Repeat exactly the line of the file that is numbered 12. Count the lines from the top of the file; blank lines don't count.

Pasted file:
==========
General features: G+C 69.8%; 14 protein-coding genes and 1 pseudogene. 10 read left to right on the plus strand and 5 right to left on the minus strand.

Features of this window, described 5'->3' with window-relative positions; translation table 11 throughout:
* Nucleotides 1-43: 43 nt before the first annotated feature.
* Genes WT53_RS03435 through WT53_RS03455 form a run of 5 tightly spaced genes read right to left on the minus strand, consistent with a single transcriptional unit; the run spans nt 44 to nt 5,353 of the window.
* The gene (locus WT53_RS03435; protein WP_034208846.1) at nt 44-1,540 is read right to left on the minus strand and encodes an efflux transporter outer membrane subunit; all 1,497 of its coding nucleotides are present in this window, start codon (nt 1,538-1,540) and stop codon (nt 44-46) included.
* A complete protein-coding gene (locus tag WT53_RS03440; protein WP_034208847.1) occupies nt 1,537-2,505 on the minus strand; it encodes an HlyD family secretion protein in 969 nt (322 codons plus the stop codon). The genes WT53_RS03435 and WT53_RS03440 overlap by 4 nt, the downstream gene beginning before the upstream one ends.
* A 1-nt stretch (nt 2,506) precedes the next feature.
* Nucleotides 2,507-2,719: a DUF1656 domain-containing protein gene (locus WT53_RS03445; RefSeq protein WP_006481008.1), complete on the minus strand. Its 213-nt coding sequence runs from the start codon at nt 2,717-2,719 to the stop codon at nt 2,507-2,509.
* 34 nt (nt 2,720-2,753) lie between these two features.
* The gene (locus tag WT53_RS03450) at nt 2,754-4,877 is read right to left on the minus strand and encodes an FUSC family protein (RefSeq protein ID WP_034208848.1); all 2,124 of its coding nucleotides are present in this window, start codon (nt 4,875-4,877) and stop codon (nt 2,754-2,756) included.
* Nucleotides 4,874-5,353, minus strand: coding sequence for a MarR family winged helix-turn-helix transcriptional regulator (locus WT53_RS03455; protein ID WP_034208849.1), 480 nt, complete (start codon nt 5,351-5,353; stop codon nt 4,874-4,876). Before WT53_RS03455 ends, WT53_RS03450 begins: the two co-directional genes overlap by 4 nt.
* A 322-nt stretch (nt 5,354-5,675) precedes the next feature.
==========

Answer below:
* A 322-nt stretch (nt 5,354-5,675) precedes the next feature.